Elon Musk has said that Neuralink, his brain-interface technology company, hopes to start implanting its microchips in humans next year according to a report from Insider.
Neuralink, cofounded by Musk in 2016, is developing a chip that would be implanted in people’s brains to simultaneously record and stimulate brain activity. It’s intended to have medical applications, such as treating serious spinal-cord injuries and neurological disorders.
During a live-streamed interview at The Wall Street Journal’s CEO Council Summit on Monday, Musk was asked what Neuralink planned to do in 2022.
Musk said, “Neuralink’s working well in monkeys, and we’re actually doing just a lot of testing and just confirming that it’s very safe and reliable, and the Neuralink device can be removed safely.”
“As users think about moving their arms or hands, we would decode those intentions, which would be sent over Bluetooth to the user’s computer,” the website states. “Users would initially learn to control via virtual mouse. Later, as users get more practice and our adaptive decoding algorithms continue to improve, we expect that users would be able to control multiple devices, including a keyboard or game controller.”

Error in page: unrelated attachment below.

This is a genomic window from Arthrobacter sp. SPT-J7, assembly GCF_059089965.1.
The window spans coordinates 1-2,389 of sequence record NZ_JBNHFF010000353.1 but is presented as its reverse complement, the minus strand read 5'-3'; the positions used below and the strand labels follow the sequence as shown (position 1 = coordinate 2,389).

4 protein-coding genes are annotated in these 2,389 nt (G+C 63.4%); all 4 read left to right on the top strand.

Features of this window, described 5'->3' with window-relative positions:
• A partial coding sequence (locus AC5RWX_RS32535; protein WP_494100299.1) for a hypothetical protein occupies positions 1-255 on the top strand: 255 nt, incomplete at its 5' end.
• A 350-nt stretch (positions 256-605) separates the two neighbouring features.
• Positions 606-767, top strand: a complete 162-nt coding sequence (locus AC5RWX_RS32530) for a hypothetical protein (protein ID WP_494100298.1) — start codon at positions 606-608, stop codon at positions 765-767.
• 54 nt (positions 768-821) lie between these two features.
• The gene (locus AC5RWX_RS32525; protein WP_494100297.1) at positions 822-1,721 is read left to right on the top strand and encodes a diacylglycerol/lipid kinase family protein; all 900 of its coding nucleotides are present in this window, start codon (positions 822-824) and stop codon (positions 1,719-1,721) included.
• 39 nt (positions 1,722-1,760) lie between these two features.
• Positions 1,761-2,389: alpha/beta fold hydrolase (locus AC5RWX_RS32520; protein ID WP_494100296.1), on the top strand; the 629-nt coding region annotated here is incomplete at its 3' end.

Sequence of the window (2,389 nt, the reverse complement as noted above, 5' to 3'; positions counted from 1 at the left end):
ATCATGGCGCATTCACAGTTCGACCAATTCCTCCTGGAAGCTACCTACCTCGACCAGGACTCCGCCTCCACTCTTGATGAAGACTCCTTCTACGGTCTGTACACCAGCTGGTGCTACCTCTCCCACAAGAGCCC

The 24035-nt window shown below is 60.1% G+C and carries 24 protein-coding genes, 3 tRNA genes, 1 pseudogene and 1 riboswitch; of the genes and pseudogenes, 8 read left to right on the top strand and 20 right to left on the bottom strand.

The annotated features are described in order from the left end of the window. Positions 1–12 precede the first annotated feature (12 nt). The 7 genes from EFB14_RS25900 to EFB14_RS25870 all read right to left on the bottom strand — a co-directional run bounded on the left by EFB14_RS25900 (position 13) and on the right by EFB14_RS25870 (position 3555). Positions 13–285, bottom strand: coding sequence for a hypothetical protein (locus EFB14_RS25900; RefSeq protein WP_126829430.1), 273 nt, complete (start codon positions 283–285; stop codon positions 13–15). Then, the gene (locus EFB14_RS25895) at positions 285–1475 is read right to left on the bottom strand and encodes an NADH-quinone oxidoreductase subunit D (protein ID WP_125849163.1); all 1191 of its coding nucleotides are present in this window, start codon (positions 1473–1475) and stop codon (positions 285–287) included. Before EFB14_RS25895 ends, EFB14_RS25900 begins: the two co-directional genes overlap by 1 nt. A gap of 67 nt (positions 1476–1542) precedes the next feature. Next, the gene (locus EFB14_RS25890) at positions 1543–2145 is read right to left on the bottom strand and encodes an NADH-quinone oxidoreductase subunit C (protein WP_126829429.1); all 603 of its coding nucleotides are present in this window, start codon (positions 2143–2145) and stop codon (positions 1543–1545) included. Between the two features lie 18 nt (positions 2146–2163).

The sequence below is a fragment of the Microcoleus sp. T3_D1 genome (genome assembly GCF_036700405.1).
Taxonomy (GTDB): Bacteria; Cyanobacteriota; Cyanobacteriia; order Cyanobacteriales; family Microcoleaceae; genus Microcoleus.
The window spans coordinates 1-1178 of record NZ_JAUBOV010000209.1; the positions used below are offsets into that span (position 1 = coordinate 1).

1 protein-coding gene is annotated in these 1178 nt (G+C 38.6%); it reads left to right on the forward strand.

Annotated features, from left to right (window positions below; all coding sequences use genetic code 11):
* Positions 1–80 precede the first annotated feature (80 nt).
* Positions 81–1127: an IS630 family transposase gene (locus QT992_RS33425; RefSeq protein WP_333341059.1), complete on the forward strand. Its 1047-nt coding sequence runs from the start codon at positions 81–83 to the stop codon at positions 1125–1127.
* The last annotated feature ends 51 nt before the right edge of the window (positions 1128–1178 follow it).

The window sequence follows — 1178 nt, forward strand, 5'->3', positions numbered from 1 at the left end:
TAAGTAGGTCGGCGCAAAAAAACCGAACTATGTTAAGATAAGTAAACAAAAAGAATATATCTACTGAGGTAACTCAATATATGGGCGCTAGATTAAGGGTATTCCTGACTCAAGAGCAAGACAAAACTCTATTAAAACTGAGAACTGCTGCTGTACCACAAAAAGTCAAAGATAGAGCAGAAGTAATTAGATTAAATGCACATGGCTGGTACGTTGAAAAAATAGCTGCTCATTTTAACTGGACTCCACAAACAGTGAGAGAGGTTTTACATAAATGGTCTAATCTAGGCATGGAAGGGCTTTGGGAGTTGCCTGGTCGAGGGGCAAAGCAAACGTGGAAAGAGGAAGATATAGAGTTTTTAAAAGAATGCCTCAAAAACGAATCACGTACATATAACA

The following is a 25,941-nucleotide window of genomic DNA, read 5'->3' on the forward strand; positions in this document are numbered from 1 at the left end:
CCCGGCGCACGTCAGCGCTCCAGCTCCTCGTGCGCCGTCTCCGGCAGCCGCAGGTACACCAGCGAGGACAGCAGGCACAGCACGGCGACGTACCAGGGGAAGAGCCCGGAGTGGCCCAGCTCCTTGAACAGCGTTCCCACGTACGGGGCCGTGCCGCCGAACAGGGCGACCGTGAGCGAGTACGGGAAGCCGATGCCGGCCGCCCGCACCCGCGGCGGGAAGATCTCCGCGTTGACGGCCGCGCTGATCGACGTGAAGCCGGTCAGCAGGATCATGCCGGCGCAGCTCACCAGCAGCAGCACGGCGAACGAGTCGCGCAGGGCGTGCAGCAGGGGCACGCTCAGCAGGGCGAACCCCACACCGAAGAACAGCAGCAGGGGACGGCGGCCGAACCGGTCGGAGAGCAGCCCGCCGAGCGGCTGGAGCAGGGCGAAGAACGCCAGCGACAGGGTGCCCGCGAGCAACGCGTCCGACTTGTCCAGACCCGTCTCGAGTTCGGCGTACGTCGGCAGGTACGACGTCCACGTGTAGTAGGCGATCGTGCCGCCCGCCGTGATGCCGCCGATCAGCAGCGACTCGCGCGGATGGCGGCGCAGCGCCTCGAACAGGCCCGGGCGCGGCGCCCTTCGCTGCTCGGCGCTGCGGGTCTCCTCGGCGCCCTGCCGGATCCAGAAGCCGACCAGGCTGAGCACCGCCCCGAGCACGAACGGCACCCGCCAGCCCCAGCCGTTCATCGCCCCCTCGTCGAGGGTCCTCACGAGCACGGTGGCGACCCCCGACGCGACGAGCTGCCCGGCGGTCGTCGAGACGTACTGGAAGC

The National Post stated that during a live-streamed interview at the Wall Street Journal CEO Council Summit, Musk said the chip is working well in monkeys. The company is doing extensive testing to confirm that it’s “very safe and reliable”, and that the device can be safely removed.
In August of last year, Neuralink showcased a preliminary coin-sized device that was described as the latest prototype. “It’s like a Fitbit in your skull with tiny wires,” Musk said of the chip during a demonstration on a pig in 2020.
While he has previously suggested a timeframe for Neuralink implanting its chips in humans, Musk has a history of overpromising and underdelivering. In 2019, he said Neuralink was projecting to begin human testing by 2020, and again in 2021. “We hope to have this in our first humans — which will be people that have severe spinal cord injuries like tetraplegics, quadriplegics — next year, pending FDA approval,” he told the WSJ.